And it's hello California
Hello Dad and Mom
Your baby boy
Is home from Vietnam
Don't you ask me any questions
'Bout the medals on my chest
Take the star out of the window
And let my conscience take a rest
--"Take the Star Out of the Window"
In 1968, my family moved from the Lincoln Park neighborhood in Chicago to Albany Park, on the city's Northwest side.
1968 was a tumultuous year. In April, a few weeks before we moved, our teacher had had to walk us all home the day after Dr. Martin Luther King's assassination-- there was rioting all over the city, including in the Cabrini Green housing projects just a few blocks away. I also remember Bobby Kennedy's murder. One image that sticks out in my head was a Chicago Sun-Times someone was holding, the headline shouting out "Doctors Fight to Save Kennedy." I could read it, because I had just learned to read the year before.
Earlier that year, the Tet Offensive had occurred in Vietnam. The Vietnam War was on everybody's mind. Even in my grade school, we talked about it.
Albany Park was a working class neighborhood. It was in a transition from predominantly Jewish to the grab bag of ethnicities it is today. Even then, my friends were Jewish, Polish, Appalachian, Lebanese, Latino and a half dozen other things.
It was also the kind of neighorhood where guys grew up to be factory workers, electricians, pipefitters and whatnot. Guys from that neighborhood did not go to college. They did not get college deferments. They went to Vietnam.
Consequently, a lot of windows had the blue "Service Stars" in the windows, indicating a son who was in Vietnam. I would see them as I walked to Haugen Elementary School, where I went from first through fourth grades.
One star stood out in my memories. It was in the window of a post-war bungalow that was across from the now-long-gone Jewish Community Center on Wilson Avenue, near Hamlin, a stone's throw from my grade school. When I would see it on a winter day, it meant that my cold walk to school was almost done. Over several years, it came to seem like an old friend.
In 1971, my family moved out of the city and into the suburbs. I finished high school and went off to college. When my youngest brother went off to college as well, my parents sold their home and rented an apartment in Lincoln Park.
Lincoln Park had, of course, changed. Gone were the cool little book and record stores. Gone was the blues club Big John's, where my parents had gone to see the Paul Butterfield Blues Band when they were young. Gone were the tenements inhabited by Puerto Rican people. Lincoln Park was now filled with nice restaurants and expensive boutiques. Lincoln Park had gentrified.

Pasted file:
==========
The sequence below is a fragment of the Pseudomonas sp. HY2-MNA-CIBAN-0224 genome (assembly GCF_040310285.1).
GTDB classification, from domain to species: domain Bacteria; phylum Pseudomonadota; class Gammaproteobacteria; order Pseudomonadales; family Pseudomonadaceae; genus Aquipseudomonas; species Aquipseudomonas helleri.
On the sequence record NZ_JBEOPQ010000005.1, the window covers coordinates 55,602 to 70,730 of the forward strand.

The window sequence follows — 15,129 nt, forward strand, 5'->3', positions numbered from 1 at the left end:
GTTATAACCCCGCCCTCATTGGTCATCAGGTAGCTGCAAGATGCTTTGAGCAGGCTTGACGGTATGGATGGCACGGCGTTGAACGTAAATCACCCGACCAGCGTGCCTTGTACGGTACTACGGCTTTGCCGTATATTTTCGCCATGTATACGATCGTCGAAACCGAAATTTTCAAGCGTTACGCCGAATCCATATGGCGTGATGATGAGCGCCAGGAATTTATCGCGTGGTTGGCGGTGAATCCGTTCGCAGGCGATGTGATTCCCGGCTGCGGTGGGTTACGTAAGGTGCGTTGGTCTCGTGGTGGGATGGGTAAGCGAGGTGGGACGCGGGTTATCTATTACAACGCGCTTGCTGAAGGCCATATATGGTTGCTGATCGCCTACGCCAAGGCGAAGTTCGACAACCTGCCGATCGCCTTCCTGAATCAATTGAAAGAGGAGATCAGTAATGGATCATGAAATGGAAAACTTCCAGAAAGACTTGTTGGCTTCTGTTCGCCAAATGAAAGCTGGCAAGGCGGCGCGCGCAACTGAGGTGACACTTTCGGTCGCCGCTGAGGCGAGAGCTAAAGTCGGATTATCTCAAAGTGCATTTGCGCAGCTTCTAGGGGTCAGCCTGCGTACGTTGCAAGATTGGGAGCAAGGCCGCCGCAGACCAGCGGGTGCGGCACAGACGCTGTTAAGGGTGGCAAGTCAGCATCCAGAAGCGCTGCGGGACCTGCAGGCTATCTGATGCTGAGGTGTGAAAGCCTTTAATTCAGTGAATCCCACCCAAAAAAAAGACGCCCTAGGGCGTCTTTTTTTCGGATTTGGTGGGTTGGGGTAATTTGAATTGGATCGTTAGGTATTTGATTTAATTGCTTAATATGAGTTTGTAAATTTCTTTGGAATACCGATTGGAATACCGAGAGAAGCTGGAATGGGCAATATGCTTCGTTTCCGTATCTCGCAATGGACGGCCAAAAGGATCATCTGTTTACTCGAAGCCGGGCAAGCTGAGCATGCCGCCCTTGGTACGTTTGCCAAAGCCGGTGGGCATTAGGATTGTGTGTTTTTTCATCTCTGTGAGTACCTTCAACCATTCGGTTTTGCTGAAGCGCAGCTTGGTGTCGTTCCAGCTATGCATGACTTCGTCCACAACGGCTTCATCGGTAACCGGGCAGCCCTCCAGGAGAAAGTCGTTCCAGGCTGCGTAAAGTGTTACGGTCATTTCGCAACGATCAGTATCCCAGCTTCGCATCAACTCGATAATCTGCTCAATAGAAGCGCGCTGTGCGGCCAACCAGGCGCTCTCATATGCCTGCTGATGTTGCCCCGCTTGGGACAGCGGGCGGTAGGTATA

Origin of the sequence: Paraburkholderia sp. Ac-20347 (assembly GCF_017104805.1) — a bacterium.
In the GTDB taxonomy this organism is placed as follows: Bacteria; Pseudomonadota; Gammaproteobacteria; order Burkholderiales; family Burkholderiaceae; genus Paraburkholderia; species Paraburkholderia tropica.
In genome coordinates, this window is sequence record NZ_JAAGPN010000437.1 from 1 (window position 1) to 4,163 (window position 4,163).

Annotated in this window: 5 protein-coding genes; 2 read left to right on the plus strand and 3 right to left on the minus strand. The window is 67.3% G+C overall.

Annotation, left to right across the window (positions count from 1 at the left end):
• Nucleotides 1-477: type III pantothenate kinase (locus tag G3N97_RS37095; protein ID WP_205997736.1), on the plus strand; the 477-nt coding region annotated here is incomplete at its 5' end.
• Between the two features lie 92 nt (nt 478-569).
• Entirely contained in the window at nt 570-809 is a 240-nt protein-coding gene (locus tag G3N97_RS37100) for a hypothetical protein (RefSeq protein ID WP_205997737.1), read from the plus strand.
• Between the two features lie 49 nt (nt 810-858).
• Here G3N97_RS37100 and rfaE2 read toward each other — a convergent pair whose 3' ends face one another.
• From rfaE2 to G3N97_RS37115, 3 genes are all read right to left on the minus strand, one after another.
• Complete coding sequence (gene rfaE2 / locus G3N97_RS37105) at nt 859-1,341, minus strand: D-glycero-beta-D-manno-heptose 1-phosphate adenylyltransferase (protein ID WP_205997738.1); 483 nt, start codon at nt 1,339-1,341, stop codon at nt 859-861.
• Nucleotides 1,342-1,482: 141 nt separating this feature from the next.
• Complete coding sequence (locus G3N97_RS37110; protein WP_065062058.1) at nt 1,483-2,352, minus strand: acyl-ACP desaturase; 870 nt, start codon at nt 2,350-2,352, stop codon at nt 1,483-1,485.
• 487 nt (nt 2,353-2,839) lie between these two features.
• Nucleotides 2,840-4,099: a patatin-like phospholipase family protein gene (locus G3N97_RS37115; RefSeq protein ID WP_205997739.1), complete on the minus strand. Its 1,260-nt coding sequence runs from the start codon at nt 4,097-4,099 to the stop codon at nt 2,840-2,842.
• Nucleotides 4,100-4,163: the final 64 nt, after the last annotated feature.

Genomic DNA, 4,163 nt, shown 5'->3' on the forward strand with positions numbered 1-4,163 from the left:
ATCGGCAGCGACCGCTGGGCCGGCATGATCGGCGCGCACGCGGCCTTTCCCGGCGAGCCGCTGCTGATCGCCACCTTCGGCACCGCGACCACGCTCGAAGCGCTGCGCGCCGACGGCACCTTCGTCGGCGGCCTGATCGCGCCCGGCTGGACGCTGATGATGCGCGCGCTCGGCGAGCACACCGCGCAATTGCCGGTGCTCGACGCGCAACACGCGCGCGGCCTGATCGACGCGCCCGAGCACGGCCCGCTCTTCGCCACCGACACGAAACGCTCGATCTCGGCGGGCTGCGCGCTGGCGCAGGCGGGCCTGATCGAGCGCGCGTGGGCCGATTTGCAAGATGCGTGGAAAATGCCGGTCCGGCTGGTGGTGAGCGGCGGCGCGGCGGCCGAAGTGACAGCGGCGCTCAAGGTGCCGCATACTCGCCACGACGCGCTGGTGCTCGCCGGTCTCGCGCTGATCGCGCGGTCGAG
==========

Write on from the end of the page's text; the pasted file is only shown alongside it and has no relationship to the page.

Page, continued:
One day, during Christmas break of 1982-83, I was feeling pensive. I'd had a rough year at school-- a troubled relationship with a troubled woman, that had ended, and not knowing in general where I was going with my life. I felt disconnected. I'd moved too many times, left too many friends behind with each move.
I was visiting my parents over the break, staying with them in their apartment. I caught myself wondering what had happened to the kids I'd grown up with. I'd kept in touch with my best friend Richie Gustek, until he was killed in an automobile accident right after he and I had finished high school. His letters had told of changes in Albany Park. What had been a safe diverse blue collar neighborhood was an increasingly rough gang-ridden place. Still, I felt like I'd left part of my life behind there, and craved to seize something of it back, even if only memories.
On that cold January afternoon, I got on the Ravenswood el (now the Brown Line), the el that my mother had taken to work everyday when I was a kid. Sometimes my brothers and I would walk down to meet her at the Kimball-Lawrence stop, the last stop on the line, near our apartment.
I stepped off of the el and started west down Lawrence Avenue. It was like stepping into a time capsule of 1971. Little had changed physically except the writing in store windows. What had once been Hebrew writing was now Korean writing. Where there had been Appalachians there were now Latino people.
I turned left and walked down the 4700 block of Central Park Avenue, where our apartment had been. I stopped for a moment at Richie's old home, and thought of him for a moment.
I continued down the street and turned right at Wilson Avenue. I passed Jensen Park, where I'd played on the playground in the summer and ice-skated in the winter. I walked past the synagogue where my Cub Scout meetings had been. It was now a Korean church.
I continued walking down Wilson Avenue, toward my old grade school, a place I hadn't seen since just before I turned ten. I was stunned to see an old friend. The Blue Star.
I stopped and just looked for a moment. This thing that was etched in my childhood memories was still there. And suddenly it hit me what a sad, sad story it was telling on that bitter cold January day in 1983.
I had a sad thought for a man I never met and never will, and felt bad for his parents. I wished for a moment that I believed in a god that would look after this guy's soul and give some relief to his family's grief. And then I turned around and walked through the cold back to the el, realizing that my problems were all things that would pass.